• Fanatic narcissist - including paranoid features. An individual whose self-esteem was severely arrested during childhood, who usually displays major paranoid tendencies, and who holds on to an illusion of omnipotence. These people are fighting delusions of insignificance and lost value, and trying to re-establish their self-esteem through grandiose fantasies and self-reinforcement. When unable to gain recognition or support from others, they take on the role of a heroic or worshipped person with a grandiose mission.


Thomas suggests the following pointers may indicate the presence of someone with narcissistic personality disorder.
  • They expect others to do the day-to-day chores as they feel too important to waste their time on common things.
  • They very rarely talk about their inner life - for example their memories and dreams.
  • There tends to be a higher level of stress with people who work with or interact with a narcissist, which in turn increases absenteeism and staff turnover.
  • They feel that rules at work don't apply to them.
  • Their sense of self-importance and lack of empathy means that they will often interrupt the conversation of others.
  • They get impatient and restless when the topic of conversation is about someone else, and not about them.
  • They constantly use "I", "me" and "my" when they talk.
  • If you share the workload with them, expect to do the lion's share yourself.
  • They lack empathy and this colors everything they do.
  • They love to delegate work, and then interfere by micromanaging it. If it goes well they take the credit (plagiarism); if it goes badly, they blame the person they delegated it to.
  • Blame others for their actions and misfortunes.
  • During a conversation, no matter what topic is being discussed, they usually end up talking about themselves.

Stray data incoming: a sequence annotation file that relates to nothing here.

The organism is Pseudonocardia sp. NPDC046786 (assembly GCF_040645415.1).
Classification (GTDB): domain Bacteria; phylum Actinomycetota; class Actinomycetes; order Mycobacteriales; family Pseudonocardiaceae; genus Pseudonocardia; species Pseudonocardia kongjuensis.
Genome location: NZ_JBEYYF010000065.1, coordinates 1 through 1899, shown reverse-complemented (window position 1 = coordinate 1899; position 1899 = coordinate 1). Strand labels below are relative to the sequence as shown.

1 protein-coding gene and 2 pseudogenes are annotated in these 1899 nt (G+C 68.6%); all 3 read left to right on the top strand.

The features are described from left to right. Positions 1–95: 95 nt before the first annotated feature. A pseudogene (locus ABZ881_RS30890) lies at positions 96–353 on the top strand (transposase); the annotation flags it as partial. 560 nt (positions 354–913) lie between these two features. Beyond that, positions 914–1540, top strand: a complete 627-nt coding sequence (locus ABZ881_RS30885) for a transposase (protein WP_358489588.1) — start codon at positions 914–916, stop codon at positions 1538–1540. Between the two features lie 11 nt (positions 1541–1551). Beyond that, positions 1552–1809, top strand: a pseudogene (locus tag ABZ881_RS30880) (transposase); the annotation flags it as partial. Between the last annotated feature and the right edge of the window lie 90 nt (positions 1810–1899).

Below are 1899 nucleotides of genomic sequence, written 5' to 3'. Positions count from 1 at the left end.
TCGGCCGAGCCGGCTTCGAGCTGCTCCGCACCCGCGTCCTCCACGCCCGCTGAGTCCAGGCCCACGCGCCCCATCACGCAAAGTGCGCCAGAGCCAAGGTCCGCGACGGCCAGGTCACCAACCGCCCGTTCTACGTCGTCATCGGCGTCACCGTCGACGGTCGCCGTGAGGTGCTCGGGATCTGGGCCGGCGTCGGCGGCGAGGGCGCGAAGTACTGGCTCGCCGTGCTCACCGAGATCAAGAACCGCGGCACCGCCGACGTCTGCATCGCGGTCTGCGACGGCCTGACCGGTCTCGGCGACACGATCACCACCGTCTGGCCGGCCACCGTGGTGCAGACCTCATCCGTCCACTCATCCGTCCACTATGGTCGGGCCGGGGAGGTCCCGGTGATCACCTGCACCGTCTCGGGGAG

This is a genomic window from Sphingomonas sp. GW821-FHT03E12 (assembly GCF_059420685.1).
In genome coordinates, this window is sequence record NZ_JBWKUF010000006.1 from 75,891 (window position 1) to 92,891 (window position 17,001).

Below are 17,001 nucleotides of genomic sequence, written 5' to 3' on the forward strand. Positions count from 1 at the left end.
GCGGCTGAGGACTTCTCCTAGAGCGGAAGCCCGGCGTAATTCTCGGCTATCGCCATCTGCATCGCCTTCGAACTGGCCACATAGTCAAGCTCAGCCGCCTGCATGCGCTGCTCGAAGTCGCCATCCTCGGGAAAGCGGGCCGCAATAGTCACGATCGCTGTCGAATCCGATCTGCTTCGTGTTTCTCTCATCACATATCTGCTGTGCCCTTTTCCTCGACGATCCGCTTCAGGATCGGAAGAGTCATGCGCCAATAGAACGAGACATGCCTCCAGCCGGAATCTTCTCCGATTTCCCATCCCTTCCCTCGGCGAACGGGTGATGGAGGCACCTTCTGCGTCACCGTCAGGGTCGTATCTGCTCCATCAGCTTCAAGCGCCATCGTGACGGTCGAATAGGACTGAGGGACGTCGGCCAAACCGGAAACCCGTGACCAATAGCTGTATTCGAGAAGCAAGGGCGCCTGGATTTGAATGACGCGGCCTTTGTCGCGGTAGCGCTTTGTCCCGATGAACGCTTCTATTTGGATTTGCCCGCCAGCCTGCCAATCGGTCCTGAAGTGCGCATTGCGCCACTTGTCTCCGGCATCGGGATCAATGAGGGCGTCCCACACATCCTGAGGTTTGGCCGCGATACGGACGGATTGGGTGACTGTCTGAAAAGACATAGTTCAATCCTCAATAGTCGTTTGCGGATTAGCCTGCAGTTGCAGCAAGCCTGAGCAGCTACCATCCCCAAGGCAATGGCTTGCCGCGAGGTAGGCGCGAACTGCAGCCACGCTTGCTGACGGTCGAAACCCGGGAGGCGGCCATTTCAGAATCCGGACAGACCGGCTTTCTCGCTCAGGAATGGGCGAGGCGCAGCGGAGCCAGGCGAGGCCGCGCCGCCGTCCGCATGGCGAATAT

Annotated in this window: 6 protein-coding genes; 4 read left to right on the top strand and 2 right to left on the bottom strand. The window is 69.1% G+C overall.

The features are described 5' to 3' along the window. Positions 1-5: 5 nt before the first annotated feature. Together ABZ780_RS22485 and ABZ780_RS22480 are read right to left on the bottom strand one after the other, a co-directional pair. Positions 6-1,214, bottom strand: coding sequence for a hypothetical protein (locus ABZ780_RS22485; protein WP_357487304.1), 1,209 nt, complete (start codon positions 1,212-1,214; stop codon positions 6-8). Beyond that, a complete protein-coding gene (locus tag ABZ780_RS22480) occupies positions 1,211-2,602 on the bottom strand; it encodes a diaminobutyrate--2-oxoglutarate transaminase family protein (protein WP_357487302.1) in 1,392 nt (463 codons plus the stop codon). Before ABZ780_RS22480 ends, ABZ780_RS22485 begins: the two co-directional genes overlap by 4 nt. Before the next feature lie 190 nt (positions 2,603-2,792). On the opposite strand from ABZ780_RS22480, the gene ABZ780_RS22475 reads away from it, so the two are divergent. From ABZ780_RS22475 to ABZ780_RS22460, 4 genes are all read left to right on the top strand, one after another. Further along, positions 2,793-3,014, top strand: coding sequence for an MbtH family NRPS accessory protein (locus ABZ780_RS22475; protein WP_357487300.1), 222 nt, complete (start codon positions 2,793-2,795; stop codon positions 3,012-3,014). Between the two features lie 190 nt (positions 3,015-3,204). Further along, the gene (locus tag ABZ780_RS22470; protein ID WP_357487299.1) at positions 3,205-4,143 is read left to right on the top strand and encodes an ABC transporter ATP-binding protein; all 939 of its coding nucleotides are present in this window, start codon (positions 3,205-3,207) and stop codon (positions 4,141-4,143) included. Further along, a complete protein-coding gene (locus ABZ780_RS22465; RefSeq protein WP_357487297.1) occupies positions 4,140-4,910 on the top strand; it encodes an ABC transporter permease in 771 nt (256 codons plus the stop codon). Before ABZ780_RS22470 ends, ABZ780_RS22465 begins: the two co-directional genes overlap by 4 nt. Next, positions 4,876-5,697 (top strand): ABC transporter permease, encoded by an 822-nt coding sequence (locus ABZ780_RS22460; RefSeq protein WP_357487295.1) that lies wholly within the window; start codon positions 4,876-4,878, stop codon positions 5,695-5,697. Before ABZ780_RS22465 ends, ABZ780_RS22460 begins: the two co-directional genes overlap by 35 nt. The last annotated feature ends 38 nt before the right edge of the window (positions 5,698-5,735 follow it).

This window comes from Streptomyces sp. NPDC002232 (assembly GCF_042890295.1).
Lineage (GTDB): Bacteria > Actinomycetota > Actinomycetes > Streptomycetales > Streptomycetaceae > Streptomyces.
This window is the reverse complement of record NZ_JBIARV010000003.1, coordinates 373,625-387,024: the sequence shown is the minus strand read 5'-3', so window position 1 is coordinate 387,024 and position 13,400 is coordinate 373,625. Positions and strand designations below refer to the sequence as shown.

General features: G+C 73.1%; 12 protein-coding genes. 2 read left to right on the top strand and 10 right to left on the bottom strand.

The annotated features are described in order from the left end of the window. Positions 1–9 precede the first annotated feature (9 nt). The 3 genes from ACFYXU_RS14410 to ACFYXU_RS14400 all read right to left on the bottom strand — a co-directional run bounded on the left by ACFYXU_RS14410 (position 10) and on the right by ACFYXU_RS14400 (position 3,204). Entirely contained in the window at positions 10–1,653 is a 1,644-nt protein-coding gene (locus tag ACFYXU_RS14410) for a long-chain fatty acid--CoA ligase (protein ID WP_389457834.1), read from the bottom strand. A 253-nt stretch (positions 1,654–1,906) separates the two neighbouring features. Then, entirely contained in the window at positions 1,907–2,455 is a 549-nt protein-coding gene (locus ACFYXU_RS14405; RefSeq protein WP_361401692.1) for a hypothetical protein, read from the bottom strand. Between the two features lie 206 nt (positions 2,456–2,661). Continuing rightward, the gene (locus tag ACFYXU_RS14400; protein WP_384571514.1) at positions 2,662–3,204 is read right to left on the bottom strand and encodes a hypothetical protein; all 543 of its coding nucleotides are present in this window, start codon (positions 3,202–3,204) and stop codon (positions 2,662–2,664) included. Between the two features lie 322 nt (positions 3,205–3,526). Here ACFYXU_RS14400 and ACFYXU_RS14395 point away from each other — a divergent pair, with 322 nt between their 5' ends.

• They will always cheat whenever they think they will get away with it.
  • Virtually all their ideas or ways of behaving in a given situation are taken from others.

Hare's Checklist and other mental disorders

Psychopathy, as measured on the PCL-R, is negatively correlated with all DSM-IV Axis I disorders exceptsubstance abuse disorders. Psychopathy is most strongly correlated with DSM-IV antisocial personality disorder.

Factor1: Personality "Aggressive narcissism"
  • Glibness / superficial charm
  • Grandiose sense of self-worth
  • Pathological lying
  • Cunning / manipulative
  • Lack of remorse or guilt
  • Shallow affect (genuine emotion is short-lived and egocentric)
  • Callous / lack of empathy
  • Failure to accept responsibility for own actions
Factor2: Case history "Socially deviant lifestyle"
  • Need for stimulation / proneness to boredom
  • Parasitic lifestyle
  • Poor behavioral control
  • Lack of realistic long-term goals
  • Impulsivity
  • Irresponsibility
  • Juvenile delinquency
  • Early behavior problems
  • Revocation of conditional release
Traits not correlated with either factor
  • Promiscuous sexual behavior
  • Many short-term marital relationships
  • Criminal versatility
  • Aquired behavioural sociopathy / sociological conditioning (a newly identified trait i.e. a person relying on sociological strategies and tricks to deceive)


1. - 'The Shrink with a God Complex' Ronald Hayman Newsday, (April 22, 2001)

2. - 'Did Caligula have a God complex? Stanford, Oxford archaeologists find evidence that depraved tyrant annexed sacred temple', John Sanford (September 10, 2003)

Narcissistic personality disorder - Diagnostic and Statistical Manual of Mental Disorders Fourth edition Text Revision (DSM-IV-TR) American Psychiatric Association (2000)

4. Millon, Theodore (1996). Disorders of Personality: DSM-IV-TM and Beyond. New York: John Wiley and Sons. p. 393. ISBN 0-471-01186-X.

1 comment:

  1. Well done Jeannika. Wonderful to see and read that you are plugged into your power. Only YOU can own your recovery. It's absolutely mind boggling how Ray treated you. I applaud your realizations & am inspired by your courage to speak up and be heard.